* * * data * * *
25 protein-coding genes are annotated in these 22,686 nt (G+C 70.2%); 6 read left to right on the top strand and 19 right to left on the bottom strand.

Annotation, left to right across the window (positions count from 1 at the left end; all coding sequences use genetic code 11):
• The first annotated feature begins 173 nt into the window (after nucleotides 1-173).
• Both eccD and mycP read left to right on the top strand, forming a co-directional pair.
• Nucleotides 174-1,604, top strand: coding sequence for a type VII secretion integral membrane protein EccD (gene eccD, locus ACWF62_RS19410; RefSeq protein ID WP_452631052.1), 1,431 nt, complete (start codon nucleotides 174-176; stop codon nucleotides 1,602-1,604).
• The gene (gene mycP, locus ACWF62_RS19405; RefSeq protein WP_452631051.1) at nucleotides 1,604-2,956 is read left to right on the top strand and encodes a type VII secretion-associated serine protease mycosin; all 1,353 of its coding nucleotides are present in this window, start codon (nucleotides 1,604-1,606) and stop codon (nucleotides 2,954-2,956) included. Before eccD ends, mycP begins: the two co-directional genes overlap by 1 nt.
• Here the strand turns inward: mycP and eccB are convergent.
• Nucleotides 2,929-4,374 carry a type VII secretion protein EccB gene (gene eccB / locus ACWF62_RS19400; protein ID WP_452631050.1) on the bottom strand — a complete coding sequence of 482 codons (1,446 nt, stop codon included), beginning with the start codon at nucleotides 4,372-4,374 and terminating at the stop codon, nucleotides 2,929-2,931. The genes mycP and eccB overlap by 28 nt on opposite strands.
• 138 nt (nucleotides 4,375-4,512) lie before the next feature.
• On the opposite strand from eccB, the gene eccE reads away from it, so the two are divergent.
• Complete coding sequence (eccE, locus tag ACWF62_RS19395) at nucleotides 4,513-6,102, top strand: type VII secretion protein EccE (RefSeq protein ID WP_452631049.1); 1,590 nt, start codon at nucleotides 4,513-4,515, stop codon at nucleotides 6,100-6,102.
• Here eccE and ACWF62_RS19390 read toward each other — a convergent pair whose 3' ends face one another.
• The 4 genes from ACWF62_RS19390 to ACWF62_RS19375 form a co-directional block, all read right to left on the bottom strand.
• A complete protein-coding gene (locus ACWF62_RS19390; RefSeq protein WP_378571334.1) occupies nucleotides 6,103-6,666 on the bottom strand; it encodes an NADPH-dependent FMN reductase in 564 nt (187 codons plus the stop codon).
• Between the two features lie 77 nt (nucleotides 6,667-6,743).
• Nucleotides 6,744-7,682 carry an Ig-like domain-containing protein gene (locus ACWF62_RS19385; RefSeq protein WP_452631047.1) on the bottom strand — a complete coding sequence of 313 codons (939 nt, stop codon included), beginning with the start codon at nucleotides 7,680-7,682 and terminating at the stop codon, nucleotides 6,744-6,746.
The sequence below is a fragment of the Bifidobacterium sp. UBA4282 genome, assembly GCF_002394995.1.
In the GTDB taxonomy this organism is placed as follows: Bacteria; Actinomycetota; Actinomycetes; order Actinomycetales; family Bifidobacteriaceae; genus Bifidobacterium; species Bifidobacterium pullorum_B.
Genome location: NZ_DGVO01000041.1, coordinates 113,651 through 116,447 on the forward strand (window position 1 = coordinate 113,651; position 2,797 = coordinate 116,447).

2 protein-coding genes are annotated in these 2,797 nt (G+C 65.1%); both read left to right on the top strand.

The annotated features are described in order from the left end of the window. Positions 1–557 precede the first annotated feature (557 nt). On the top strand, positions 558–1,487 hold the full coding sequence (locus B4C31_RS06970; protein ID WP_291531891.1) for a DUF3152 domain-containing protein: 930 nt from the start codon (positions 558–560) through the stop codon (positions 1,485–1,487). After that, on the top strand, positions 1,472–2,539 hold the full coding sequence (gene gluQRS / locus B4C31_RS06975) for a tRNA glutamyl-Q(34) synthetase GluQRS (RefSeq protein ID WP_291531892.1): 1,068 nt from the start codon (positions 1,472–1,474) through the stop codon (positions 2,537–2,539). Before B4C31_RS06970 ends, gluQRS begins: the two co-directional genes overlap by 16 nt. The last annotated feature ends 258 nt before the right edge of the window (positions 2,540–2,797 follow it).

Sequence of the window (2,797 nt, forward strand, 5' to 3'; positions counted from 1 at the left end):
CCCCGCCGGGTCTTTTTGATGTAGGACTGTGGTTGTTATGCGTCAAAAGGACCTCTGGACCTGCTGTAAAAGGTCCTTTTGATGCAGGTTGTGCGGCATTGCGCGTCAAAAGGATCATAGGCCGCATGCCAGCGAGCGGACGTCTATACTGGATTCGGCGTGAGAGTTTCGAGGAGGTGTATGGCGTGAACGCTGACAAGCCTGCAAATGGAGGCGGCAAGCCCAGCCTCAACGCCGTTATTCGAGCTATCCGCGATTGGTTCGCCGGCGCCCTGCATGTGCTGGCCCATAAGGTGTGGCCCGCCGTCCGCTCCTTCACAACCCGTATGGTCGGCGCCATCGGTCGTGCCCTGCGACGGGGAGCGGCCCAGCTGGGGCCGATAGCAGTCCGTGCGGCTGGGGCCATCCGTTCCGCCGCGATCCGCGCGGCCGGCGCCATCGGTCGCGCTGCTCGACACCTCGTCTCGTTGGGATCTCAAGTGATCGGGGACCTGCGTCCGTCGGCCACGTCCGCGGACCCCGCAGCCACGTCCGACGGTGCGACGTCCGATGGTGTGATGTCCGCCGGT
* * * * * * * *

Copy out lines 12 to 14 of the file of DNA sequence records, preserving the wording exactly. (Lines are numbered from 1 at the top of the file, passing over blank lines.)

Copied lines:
• Here eccE and ACWF62_RS19390 read toward each other — a convergent pair whose 3' ends face one another.
• The 4 genes from ACWF62_RS19390 to ACWF62_RS19375 form a co-directional block, all read right to left on the bottom strand.
• A complete protein-coding gene (locus ACWF62_RS19390; RefSeq protein WP_378571334.1) occupies nucleotides 6,103-6,666 on the bottom strand; it encodes an NADPH-dependent FMN reductase in 564 nt (187 codons plus the stop codon).